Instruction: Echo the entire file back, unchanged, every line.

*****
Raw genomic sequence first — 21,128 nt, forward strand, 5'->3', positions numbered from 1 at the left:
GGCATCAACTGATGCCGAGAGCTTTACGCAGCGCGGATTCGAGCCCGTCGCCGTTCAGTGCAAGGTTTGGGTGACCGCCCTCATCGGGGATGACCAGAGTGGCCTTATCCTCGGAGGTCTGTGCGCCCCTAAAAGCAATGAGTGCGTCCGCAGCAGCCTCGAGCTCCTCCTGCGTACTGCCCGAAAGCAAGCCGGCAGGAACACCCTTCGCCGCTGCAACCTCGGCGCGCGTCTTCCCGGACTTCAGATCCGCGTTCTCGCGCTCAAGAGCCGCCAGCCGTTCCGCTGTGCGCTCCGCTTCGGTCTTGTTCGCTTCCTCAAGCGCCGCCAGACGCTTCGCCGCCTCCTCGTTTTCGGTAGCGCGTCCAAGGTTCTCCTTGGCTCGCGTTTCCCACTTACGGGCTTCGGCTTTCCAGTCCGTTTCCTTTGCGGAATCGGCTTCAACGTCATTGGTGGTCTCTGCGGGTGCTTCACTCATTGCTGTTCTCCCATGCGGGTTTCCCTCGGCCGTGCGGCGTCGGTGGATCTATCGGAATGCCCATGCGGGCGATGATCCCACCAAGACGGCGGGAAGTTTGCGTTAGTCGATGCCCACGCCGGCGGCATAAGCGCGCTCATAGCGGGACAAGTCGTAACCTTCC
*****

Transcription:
Raw genomic sequence first — 21,128 nt, forward strand, 5'->3', positions numbered from 1 at the left:
GGCATCAACTGATGCCGAGAGCTTTACGCAGCGCGGATTCGAGCCCGTCGCCGTTCAGTGCAAGGTTTGGGTGACCGCCCTCATCGGGGATGACCAGAGTGGCCTTATCCTCGGAGGTCTGTGCGCCCCTAAAAGCAATGAGTGCGTCCGCAGCAGCCTCGAGCTCCTCCTGCGTACTGCCCGAAAGCAAGCCGGCAGGAACACCCTTCGCCGCTGCAACCTCGGCGCGCGTCTTCCCGGACTTCAGATCCGCGTTCTCGCGCTCAAGAGCCGCCAGCCGTTCCGCTGTGCGCTCCGCTTCGGTCTTGTTCGCTTCCTCAAGCGCCGCCAGACGCTTCGCCGCCTCCTCGTTTTCGGTAGCGCGTCCAAGGTTCTCCTTGGCTCGCGTTTCCCACTTACGGGCTTCGGCTTTCCAGTCCGTTTCCTTTGCGGAATCGGCTTCAACGTCATTGGTGGTCTCTGCGGGTGCTTCACTCATTGCTGTTCTCCCATGCGGGTTTCCCTCGGCCGTGCGGCGTCGGTGGATCTATCGGAATGCCCATGCGGGCGATGATCCCACCAAGACGGCGGGAAGTTTGCGTTAGTCGATGCCCACGCCGGCGGCATAAGCGCGCTCATAGCGGGACAAGTCGTAACCTTCC